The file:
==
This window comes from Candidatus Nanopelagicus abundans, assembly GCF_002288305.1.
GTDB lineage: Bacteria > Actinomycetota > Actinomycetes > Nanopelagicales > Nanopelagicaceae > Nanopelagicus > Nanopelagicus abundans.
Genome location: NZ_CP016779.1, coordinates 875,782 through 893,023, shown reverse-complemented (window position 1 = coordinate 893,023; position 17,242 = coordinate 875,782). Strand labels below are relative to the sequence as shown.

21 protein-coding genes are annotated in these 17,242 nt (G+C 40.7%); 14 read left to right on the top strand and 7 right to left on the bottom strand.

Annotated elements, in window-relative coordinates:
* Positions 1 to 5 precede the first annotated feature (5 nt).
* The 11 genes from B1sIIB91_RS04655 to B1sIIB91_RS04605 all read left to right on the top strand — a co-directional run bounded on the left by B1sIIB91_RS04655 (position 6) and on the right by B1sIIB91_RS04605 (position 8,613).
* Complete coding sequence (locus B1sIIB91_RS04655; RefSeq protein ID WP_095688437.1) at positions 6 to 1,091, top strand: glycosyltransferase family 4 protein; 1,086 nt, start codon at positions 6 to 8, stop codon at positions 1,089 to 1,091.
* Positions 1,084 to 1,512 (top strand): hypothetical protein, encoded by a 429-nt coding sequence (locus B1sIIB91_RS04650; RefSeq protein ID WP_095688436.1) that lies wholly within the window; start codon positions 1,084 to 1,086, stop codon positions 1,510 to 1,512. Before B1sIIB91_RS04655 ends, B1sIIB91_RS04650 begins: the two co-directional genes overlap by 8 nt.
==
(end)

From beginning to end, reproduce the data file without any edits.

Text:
This window comes from Candidatus Nanopelagicus abundans, assembly GCF_002288305.1.
GTDB lineage: Bacteria > Actinomycetota > Actinomycetes > Nanopelagicales > Nanopelagicaceae > Nanopelagicus > Nanopelagicus abundans.
Genome location: NZ_CP016779.1, coordinates 875,782 through 893,023, shown reverse-complemented (window position 1 = coordinate 893,023; position 17,242 = coordinate 875,782). Strand labels below are relative to the sequence as shown.

21 protein-coding genes are annotated in these 17,242 nt (G+C 40.7%); 14 read left to right on the top strand and 7 right to left on the bottom strand.

Annotated elements, in window-relative coordinates:
* Positions 1 to 5 precede the first annotated feature (5 nt).
* The 11 genes from B1sIIB91_RS04655 to B1sIIB91_RS04605 all read left to right on the top strand — a co-directional run bounded on the left by B1sIIB91_RS04655 (position 6) and on the right by B1sIIB91_RS04605 (position 8,613).
* Complete coding sequence (locus B1sIIB91_RS04655; RefSeq protein ID WP_095688437.1) at positions 6 to 1,091, top strand: glycosyltransferase family 4 protein; 1,086 nt, start codon at positions 6 to 8, stop codon at positions 1,089 to 1,091.
* Positions 1,084 to 1,512 (top strand): hypothetical protein, encoded by a 429-nt coding sequence (locus B1sIIB91_RS04650; RefSeq protein ID WP_095688436.1) that lies wholly within the window; start codon positions 1,084 to 1,086, stop codon positions 1,510 to 1,512. Before B1sIIB91_RS04655 ends, B1sIIB91_RS04650 begins: the two co-directional genes overlap by 8 nt.